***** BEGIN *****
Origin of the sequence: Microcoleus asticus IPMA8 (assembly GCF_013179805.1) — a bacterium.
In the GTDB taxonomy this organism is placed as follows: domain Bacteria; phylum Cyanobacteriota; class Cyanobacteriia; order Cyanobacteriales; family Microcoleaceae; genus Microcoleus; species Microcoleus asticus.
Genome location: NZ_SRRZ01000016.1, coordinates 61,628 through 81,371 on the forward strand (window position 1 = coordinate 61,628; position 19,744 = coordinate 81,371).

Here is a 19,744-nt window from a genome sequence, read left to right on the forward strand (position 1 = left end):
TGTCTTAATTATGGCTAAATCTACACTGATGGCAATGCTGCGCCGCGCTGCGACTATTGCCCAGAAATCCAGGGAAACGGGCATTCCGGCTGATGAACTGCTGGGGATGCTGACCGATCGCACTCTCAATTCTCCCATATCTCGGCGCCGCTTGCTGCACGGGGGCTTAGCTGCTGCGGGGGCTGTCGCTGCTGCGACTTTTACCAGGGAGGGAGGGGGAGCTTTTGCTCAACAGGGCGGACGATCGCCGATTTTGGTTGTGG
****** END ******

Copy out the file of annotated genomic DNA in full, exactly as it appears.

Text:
Origin of the sequence: Microcoleus asticus IPMA8 (assembly GCF_013179805.1) — a bacterium.
In the GTDB taxonomy this organism is placed as follows: domain Bacteria; phylum Cyanobacteriota; class Cyanobacteriia; order Cyanobacteriales; family Microcoleaceae; genus Microcoleus; species Microcoleus asticus.
Genome location: NZ_SRRZ01000016.1, coordinates 61,628 through 81,371 on the forward strand (window position 1 = coordinate 61,628; position 19,744 = coordinate 81,371).

Here is a 19,744-nt window from a genome sequence, read left to right on the forward strand (position 1 = left end):
TGTCTTAATTATGGCTAAATCTACACTGATGGCAATGCTGCGCCGCGCTGCGACTATTGCCCAGAAATCCAGGGAAACGGGCATTCCGGCTGATGAACTGCTGGGGATGCTGACCGATCGCACTCTCAATTCTCCCATATCTCGGCGCCGCTTGCTGCACGGGGGCTTAGCTGCTGCGGGGGCTGTCGCTGCTGCGACTTTTACCAGGGAGGGAGGGGGAGCTTTTGCTCAACAGGGCGGACGATCGCCGATTTTGGTTGTGG